Down the road, I will post Social Influence Marketing examples from Europe. Meantime, I welcome your comments and questions.

Smirnoff, Nike, and Lynx embrace Social Influence Marketing

What do a liquor company, sports brand, and a body deodorant have in common?

Smirnoff, Nike, and Lynx are all examples of brands in Asia/Pacific that are working with my employer Avenue A | Razorfish to embrace Social Influence Marketing, or employing social media and social influencers to achieve one’s marketing and business objectives. I recently gathered these and more examples for some research here at Avenue A | Razorfish. The experience opened my eyes to the international phenomenon of Social Influence Marketing. I hope these examples help you think more globally about marketing:

Smirnoff

The Avenue A | Razorfish Sydney office — known in Australia as Amnesia Group — is helping Smirnoff employ social media to build buzz for the Smirnoff Experience Secret Party. According to the Amnesia Group blog, Smirnoff is conducting a “treasure hunt to give away tickets to the Smirnoff Experience Secret Party 2008. Clues are released on a blog to tickets hidden across Australia. There is also a Facebook group which gives help and exclusive clues to ticket hunters. If that’s not enough cyber-fun, there’s also a GPS ticket tracker, which his switched on from time to time.” Want to read more? Check it out here.

Nike

The Avenue A | Razorfish Hong Kong office — known in China as e-Crusadeworked with Nike to create a mobile game that promotes the Nike Air Force One. You can experience more of that here. Two things stand out for me on this one: 1) use of mobile devices and 2) integration with offline.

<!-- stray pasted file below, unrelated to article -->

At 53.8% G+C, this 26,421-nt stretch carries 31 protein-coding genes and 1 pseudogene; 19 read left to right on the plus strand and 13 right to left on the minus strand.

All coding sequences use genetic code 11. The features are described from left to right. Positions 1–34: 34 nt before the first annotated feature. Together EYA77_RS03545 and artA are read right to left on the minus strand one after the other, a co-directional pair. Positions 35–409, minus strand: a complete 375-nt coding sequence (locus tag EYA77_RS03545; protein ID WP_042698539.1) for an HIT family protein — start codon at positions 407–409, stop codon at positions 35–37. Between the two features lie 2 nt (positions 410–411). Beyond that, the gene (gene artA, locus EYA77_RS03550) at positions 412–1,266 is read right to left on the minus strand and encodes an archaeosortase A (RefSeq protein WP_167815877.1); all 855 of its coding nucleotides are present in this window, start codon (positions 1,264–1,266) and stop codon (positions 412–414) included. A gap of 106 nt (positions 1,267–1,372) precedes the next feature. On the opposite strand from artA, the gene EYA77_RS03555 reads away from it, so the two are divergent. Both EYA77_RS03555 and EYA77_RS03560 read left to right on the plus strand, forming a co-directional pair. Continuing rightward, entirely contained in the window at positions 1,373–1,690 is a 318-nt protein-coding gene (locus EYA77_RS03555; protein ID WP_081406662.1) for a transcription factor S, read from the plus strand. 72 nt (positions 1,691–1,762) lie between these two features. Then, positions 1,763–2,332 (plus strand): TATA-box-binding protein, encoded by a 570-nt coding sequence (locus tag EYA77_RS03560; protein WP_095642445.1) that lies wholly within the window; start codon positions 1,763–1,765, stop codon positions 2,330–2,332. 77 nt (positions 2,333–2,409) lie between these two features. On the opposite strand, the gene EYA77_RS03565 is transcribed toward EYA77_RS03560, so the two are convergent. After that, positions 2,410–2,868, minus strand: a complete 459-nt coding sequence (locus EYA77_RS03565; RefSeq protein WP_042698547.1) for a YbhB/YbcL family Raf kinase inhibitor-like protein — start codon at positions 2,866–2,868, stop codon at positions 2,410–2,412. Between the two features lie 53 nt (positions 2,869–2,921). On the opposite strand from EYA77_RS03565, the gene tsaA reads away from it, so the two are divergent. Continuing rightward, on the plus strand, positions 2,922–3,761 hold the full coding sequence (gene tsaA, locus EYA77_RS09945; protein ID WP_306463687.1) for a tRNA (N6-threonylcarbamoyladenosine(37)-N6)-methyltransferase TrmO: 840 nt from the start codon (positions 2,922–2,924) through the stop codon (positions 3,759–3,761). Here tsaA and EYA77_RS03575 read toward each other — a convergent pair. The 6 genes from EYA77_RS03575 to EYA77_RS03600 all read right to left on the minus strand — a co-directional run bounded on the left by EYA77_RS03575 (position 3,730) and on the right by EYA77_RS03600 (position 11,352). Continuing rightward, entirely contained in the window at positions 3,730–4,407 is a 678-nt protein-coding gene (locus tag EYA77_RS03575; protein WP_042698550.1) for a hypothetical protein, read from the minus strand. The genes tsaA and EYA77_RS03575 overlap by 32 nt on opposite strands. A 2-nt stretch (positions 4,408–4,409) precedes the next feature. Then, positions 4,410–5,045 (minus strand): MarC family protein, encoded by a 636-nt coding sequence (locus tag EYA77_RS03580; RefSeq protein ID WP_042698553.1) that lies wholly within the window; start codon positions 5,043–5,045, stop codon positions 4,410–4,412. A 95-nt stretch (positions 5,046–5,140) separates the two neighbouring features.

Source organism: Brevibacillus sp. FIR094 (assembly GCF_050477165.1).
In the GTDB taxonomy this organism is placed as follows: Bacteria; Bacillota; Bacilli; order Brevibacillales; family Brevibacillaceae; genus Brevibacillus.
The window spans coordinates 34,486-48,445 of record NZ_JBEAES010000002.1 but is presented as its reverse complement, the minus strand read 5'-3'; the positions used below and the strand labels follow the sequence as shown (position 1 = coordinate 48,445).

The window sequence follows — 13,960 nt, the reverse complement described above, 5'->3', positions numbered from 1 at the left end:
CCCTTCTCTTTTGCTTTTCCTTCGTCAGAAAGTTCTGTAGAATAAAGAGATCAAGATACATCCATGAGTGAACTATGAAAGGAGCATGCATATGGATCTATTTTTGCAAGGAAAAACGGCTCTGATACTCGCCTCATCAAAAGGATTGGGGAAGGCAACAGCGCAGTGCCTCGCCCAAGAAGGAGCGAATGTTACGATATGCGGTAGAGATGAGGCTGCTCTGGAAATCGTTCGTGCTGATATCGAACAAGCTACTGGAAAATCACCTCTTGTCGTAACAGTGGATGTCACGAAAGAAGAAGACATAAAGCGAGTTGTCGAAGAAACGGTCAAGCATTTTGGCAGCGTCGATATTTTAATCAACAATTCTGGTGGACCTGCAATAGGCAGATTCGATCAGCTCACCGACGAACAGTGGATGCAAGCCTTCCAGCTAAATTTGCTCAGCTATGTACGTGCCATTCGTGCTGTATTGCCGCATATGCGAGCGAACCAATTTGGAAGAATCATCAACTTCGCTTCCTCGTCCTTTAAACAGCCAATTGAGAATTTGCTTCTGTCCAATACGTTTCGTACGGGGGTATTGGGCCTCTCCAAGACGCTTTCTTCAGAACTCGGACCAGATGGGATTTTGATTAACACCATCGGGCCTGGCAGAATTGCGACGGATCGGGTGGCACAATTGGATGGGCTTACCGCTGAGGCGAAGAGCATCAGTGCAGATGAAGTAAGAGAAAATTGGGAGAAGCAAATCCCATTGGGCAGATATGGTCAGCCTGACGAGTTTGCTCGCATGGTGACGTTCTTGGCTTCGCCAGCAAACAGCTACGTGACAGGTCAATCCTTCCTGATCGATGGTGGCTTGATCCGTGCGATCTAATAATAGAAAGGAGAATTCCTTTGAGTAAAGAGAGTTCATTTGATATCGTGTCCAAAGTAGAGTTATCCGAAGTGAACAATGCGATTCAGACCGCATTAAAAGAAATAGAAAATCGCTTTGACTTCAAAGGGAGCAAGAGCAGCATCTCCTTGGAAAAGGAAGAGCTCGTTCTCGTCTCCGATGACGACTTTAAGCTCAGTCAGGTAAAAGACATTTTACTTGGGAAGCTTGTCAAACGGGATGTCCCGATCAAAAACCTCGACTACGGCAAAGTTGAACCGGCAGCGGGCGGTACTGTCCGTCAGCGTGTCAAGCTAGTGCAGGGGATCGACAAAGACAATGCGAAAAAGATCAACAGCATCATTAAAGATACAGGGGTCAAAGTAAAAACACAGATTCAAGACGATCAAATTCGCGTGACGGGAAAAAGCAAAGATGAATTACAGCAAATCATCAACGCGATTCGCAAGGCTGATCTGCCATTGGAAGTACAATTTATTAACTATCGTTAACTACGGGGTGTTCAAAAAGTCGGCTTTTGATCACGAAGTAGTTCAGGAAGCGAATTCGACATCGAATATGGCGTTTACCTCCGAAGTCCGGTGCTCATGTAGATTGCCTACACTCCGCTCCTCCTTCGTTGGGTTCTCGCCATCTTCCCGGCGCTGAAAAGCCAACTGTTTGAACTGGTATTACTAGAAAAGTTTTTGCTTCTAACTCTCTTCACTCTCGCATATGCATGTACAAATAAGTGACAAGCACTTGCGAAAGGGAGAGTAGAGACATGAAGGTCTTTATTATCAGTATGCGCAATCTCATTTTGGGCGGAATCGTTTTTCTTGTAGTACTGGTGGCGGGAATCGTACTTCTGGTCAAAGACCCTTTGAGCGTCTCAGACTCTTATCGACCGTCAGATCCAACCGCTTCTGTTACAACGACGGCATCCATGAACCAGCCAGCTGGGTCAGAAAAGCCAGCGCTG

Nike Women “This Is Love” Facebook Premiere Show Ticket Application

e-Crusade built this application to promote the Nike Women movie, Find Love. Facebookers were encouraged to send Premiere Show Tickets to their friends and show their love for them. The effective use of social media brought more than 4,000 Facebookers to watch the movie online. More details here.

Lynx

Lynx is the name in Australia for the Axe brand of male personal care products manufactured by Unilever. The target audience is the Gen Y male. If you know anything about the Axe/Lynx brand, you know that Unilever employs an in-your-face risqué approach to build brand with young men. Lynx is no exception. Basically the message is this: guys, Lynx will make you more attractive to women. I think this comes through in the Lynx MySpace page.

This is an example of linking Social Influence Marketing to other forms of branding. In addition to creating the MySpace page, Amnesia Group also designed the Lynx Effect, which won a Webby award a few weeks ago. Together the Lynx MySpace page and Lynx Effect website show how a firm can take advantage of the engaging nature of digital (and win a Webby for content that, if created for your personal use, would probably prompt a visit from HR).

In both instances, Lynx sends the same message: our product is all about making you more attractive to women. But in the digital world, you can convey that message through an experience, as evidenced by the games, polls, videos, and other content on the site. What’s more, you can take the experience with you on your mobile phone and download content on to your desk top.

ninemsn

To build brand and usage for ninemsn, Amnesia Group launched the Prize Rush campaign, described again on the Amnesia Group blog: The approach: use a trivia game to generate Live Search queries. More than 4,000 Prize Rush members were recruited across MySpace, Facebook, and ninemsn spaces, creating more than 11,000 posts. More than 68 million search queries were generated in a time span of 8 weeks. I like this one because the campaign met objectives for both marketing (build buzz for ninemsn) and business (generate Live Search queries).

Down the road, I will post Social Influence Marketing examples from Europe. Meantime, I welcome your comments and questions.

Web 2.0: A reality check

[slideshare id=468792&doc=internetretailerfinal-1213563231913033-9&w=425]

Have you ever wanted to get grounded in some basic web 2.0 concepts but were afraid to ask? On June 10, my Avenue A | Razorfish colleague Dave Friedman provided some answers in his presentation “Web 2.0: A Reality Check” at the Internet Retailer 2008 Conference. I have posted his presentation for your benefit, and here are some highlights:

It’s not about the technology